Puppy Nails & Dewclaws
Puppies’ nails are constantly growing, just like our human nails, which means they also need to be trimmed from time to time too. But don’t go grabbing your own nail clippers! Canine nails require specialized clippers or nail grinders capable of trimming without splitting them.
Most dogs have four toenails on each paw, plus a dewclaw on each front paw—some breeds have them on the back feet as well. Although dewclaws can be somewhat useful for traction or to help your pup hold down a chew toy, these extra digits have very limited function4 and are often removed early on in a puppy’s life or during their spay/neuter. This is done to keep the dewclaws from becoming troublesome for your pup and causing them pain if they get caught on things like carpet, clothing, or their own toys.
Puppy Nails To-Do:
A puppy’s nails can start being trimmed by the time they’re 6 weeks old, which means it’s a good idea to start introducing them to nail clippers right away. This introduction should be done slowly, even starting with one nail per day and including lots of treats. It’s important to keep in mind that a blood vessel runs through the middle of your pup’s nails, so you never want to trim them back too far. Hitting the “quick” is painful and causes bleeding similar to trimming a human nail back too far.
Check out this walk-through on how to trim your pup’s nails!
Energy (Eat, Sleep, Poop)
Growing takes a lot of energy! That’s why your puppy’s main activities in this first month home are going to revolve around eating, sleeping, and potty breaks.
Eat: At 8 weeks old, depending on breed, your puppy will need 4–6 meals per day1.
Sleep: At 8 weeks, you can expect your puppy to sleep about 18–22 hours per day5! We like to refer to this as the Nap-o-saurus Rex stage.
Potty Breaks: From ages 6–14 weeks, you can expect your puppy to need 8–10 potty breaks per day6.
Brain Development & Personality
In this first month home your puppy is going through their Socialization Period of development, which lasts from about 6–14 weeks old, as well as their Fear Impact Period. What your puppy learns and experiences during this time is crucial in laying the foundation for their personality as an adult. The more enjoyable experiences they’re introduced to in the first month, the less likely they are to have fears and aggression as an adult dog1. This next section goes into greater detail about this period of puppy brain and personality development.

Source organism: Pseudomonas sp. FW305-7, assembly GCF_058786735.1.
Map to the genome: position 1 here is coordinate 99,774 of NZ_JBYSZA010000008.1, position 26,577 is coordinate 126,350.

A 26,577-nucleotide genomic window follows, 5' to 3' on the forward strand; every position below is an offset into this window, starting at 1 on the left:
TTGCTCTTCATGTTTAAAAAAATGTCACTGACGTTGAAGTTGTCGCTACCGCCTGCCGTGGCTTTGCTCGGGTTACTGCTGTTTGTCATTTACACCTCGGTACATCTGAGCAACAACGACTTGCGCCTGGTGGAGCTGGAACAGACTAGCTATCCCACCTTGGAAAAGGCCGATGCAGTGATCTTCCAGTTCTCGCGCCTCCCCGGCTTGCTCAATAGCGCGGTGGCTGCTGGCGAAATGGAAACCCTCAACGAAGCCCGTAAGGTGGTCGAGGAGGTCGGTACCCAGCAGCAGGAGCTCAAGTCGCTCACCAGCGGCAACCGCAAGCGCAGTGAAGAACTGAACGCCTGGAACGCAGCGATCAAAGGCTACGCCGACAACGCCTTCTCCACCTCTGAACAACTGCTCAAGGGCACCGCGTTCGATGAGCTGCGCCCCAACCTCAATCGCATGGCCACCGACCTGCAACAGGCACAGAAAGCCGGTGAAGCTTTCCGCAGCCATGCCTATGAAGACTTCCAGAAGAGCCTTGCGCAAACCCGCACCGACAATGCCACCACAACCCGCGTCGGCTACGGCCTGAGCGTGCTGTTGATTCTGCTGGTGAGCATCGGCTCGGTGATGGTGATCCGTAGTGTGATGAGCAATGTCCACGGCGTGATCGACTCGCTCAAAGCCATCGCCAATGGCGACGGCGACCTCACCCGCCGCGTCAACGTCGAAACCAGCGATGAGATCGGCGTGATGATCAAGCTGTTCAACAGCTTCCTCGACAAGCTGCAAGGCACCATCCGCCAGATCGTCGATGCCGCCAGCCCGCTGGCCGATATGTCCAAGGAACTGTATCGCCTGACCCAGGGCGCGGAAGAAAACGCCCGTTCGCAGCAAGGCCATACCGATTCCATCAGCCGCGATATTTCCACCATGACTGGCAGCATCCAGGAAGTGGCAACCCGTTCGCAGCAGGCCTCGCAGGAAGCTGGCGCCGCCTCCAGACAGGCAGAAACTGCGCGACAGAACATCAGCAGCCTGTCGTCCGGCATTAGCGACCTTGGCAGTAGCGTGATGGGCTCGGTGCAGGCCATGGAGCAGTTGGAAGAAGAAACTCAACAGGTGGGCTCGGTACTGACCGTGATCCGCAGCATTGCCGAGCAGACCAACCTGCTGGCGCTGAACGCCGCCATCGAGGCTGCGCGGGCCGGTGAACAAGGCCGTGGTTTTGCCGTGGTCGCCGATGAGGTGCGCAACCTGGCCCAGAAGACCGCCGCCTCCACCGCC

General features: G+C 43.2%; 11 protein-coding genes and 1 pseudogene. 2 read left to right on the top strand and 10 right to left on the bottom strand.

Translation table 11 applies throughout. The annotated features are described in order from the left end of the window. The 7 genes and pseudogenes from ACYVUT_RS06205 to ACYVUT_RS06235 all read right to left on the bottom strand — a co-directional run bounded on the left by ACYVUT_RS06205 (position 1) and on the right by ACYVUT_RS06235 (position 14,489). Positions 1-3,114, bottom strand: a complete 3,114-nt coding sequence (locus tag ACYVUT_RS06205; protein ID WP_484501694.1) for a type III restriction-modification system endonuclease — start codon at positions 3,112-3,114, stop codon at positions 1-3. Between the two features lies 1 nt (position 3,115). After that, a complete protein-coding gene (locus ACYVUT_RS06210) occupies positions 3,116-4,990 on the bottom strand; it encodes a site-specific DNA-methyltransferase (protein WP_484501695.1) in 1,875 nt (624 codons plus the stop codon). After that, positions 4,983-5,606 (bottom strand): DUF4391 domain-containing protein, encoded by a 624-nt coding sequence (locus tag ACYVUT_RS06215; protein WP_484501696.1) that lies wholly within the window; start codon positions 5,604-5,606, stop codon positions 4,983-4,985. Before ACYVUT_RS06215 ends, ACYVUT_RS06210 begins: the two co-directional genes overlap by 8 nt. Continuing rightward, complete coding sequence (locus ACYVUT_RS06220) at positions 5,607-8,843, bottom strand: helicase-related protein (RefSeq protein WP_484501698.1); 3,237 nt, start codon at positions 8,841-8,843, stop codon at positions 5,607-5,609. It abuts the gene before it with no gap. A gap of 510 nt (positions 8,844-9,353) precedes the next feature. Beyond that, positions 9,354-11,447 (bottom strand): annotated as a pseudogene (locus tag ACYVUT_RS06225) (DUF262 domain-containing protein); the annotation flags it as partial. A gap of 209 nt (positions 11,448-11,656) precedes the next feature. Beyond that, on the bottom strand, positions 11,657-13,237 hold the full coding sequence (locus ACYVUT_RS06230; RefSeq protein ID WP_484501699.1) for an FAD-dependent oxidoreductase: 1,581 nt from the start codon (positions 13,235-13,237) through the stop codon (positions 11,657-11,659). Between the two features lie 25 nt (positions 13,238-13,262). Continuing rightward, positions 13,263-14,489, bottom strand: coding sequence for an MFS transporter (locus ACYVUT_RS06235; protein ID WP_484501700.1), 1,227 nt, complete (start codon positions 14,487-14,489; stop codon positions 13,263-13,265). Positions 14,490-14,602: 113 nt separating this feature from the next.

What Puppy Behavior & Personality Changes Can You Expect In The First Month Home?
Socialization With Dogs & Humans
The first month at home is an extremely important time when it comes to developing puppies’ social skills, and helping them start off on the right foot (er, paw, in this case). Your pup’s brain is starting to figure out who and what to be friends with, as well as who and what to be afraid of.
Around weeks 8–10, their natural fear response begins to kick in, so it’s important to introduce them to all kinds of new, low-stress experiences in a safe and fun way to avoid emotional instability3. Since your puppy is building its strongest lifelong connections with fears at this point, be careful not to throw them into high-stress situations that could make them fearful, aggressive, anxious, or reactive later in life3.
New Sights, Sounds, & Smells
It’s best to start small by introducing them to a new situation for a few seconds to gauge their reaction. If they show signs of stress or fear, such as a tucked tail, licking lips, yawning, shaking, or laying their ears back, just remove the object, or remove your puppy from the situation. Give them a treat and praise to help them associate positive things with that slightly scary thing they just encountered, then try again later1. Here’s a list of objects, people, and situations to introduce them to:
- Men, women, & children (supervised) of all ages, heights, ethnicities, genders, etc.
- Other pets in the house (supervised for short periods).
- Other vaccinated dogs that you know well (NOT the dog park until your puppy is fully vaccinated, and even then, take caution).
- Animals from a distance (try letting them look out a screened window).
- People using medical assistive devices (puppies need to understand that objects like canes, walkers, wheelchairs, prosthetics, medical devices, etc. are normal and not scary).
- People with physical differences from those in your family (beards, glasses, braces, different-colored hair).
- People in uniforms (mailmen, police officers, etc).
- People riding bikes, skateboards, roller-blades, etc.
- Walk them outside where they may safely see cars, garbage trucks, mail trucks, bikes, etc.
- Inanimate objects like phones, keys, balloons, sports gear. Let them look at, hear, and smell objects. Do not let them chew or touch objects that could cause them harm or that you don’t want damaged.